Harihara is the name for the composite form of the Hindu gods Vishnu (hari) and Shiva (hara). Images of Harihara in South and Southeast Asian art depict the gods joined along a vertical axis, with Vishnu on the left and Shiva on the right. Harihara was a popular deity among Khmer Hindu kings during the 7th century and late 8th century because of his awesome power, derived from the combined forces of Vishnu and Shiva.
- Title: Harihara
- Date: c. 700
- Medium: Sandstone
- Dimensions: overall: 26 x 11-3/4 x 5 in. (66 x 29.8 x 12.7 cm)
- Credit Line: The Norton Simon Foundation
- Accession Number: F.1972.40.2.S
- Copyright: © The Norton Simon Foundation
- Pal, Pratapaditya, Asian Art at the Norton Simon Museum, Volume 3: Art from Sri Lanka & Southeast Asia,no. 130 pp. 14, 105-107, 168-169, 174, 186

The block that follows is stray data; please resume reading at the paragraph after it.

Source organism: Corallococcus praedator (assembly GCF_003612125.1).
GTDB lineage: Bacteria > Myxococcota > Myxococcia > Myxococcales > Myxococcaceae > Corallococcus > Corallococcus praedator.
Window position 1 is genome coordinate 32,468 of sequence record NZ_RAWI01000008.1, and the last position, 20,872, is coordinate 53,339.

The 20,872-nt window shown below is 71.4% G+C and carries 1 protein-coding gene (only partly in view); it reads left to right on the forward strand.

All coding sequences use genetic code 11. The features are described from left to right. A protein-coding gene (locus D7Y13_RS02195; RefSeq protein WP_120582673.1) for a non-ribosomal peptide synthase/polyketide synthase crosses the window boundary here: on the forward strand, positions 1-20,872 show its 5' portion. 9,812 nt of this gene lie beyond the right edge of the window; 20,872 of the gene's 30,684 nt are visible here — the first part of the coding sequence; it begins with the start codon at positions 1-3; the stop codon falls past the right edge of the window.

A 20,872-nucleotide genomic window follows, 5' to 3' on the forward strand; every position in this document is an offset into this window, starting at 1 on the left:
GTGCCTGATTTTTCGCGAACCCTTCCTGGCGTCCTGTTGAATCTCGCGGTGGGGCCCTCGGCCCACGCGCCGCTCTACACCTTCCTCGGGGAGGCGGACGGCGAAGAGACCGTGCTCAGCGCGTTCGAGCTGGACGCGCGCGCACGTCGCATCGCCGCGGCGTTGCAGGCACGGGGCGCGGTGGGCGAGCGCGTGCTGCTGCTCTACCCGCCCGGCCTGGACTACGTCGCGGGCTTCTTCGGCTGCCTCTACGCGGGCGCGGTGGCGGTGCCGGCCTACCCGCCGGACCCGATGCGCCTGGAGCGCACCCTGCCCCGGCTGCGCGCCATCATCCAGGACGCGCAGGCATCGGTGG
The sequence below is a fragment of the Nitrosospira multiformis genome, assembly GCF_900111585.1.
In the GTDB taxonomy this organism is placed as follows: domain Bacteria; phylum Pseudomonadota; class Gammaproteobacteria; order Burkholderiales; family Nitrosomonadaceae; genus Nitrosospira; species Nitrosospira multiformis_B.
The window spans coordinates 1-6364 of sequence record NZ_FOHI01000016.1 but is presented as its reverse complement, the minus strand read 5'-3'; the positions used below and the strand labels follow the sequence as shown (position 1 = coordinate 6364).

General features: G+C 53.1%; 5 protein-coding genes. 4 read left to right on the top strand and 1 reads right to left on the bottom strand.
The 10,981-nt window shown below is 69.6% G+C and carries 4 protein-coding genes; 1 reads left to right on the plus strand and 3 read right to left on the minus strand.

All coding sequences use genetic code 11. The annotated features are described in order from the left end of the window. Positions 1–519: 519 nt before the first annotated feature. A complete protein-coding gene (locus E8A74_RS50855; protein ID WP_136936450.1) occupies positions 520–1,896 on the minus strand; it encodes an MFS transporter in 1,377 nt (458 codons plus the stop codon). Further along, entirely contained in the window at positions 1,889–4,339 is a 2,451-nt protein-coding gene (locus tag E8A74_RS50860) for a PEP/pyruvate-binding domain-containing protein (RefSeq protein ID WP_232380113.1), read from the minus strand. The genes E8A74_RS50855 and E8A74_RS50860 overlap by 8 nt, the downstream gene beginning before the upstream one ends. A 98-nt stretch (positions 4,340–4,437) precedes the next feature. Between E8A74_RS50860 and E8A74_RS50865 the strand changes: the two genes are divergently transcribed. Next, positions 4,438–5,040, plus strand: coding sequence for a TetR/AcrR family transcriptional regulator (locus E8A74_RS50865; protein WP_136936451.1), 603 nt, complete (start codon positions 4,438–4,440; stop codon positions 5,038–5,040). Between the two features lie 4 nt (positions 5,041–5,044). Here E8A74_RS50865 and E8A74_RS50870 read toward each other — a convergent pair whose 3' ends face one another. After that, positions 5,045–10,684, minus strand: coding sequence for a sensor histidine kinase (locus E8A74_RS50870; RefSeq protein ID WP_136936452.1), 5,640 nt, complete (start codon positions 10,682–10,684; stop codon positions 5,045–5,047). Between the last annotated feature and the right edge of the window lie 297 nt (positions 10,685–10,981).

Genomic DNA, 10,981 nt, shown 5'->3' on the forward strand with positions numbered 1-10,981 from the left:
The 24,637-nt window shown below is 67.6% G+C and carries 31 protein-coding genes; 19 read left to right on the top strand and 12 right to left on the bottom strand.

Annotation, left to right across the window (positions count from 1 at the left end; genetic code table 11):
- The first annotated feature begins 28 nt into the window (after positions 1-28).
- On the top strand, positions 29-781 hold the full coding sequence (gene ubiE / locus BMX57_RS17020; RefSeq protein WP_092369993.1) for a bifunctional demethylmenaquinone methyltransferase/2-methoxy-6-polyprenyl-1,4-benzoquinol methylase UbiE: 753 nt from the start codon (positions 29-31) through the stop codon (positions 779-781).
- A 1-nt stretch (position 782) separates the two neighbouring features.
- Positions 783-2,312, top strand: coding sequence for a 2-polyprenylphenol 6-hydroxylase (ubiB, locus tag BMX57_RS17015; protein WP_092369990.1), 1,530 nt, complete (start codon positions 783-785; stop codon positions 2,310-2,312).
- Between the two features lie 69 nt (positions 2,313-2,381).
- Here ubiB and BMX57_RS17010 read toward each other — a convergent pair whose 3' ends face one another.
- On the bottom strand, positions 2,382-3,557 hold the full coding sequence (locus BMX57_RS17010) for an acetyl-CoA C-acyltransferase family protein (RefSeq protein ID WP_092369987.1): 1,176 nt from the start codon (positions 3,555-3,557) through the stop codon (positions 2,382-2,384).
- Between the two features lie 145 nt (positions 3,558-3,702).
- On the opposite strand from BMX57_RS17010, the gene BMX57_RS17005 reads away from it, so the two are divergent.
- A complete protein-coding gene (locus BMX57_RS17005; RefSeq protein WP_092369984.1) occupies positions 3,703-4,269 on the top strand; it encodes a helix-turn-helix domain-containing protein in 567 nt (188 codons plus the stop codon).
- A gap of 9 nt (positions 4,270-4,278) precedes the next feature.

- Campbell, Sara, Collector Without Walls: Norton Simon and His Hunt for the Best,2010, cat. 852 p. 345
- Pal, Pratapaditya, Asian Art: Selections from the Norton Simon Museum,fig. 9 p. 67
Image reproduction permission may be granted for scholarly or arts related commercial use. All image requests, regardless of their intended purpose, should be submitted via the reproduction request form.
Images may be protected by copyright and other intellectual property rights. Additional permission may be required.
Approved requests for the reproduction of an image will receive a contract detailing all fees and conditions of use of the image. Upon receipt of both the signed contract and full payment, the Office of Rights and Reproductions will provide the image. A complimentary copy of the published material must be provided to the Norton Simon Museum.